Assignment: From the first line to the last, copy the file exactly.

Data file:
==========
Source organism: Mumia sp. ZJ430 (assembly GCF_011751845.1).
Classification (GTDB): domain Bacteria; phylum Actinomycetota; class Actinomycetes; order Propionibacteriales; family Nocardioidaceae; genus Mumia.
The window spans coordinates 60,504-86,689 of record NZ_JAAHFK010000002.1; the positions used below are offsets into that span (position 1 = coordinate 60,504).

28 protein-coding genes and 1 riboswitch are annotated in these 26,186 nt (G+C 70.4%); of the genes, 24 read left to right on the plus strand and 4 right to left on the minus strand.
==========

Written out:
Source organism: Mumia sp. ZJ430 (assembly GCF_011751845.1).
Classification (GTDB): domain Bacteria; phylum Actinomycetota; class Actinomycetes; order Propionibacteriales; family Nocardioidaceae; genus Mumia.
The window spans coordinates 60,504-86,689 of record NZ_JAAHFK010000002.1; the positions used below are offsets into that span (position 1 = coordinate 60,504).

28 protein-coding genes and 1 riboswitch are annotated in these 26,186 nt (G+C 70.4%); of the genes, 24 read left to right on the plus strand and 4 right to left on the minus strand.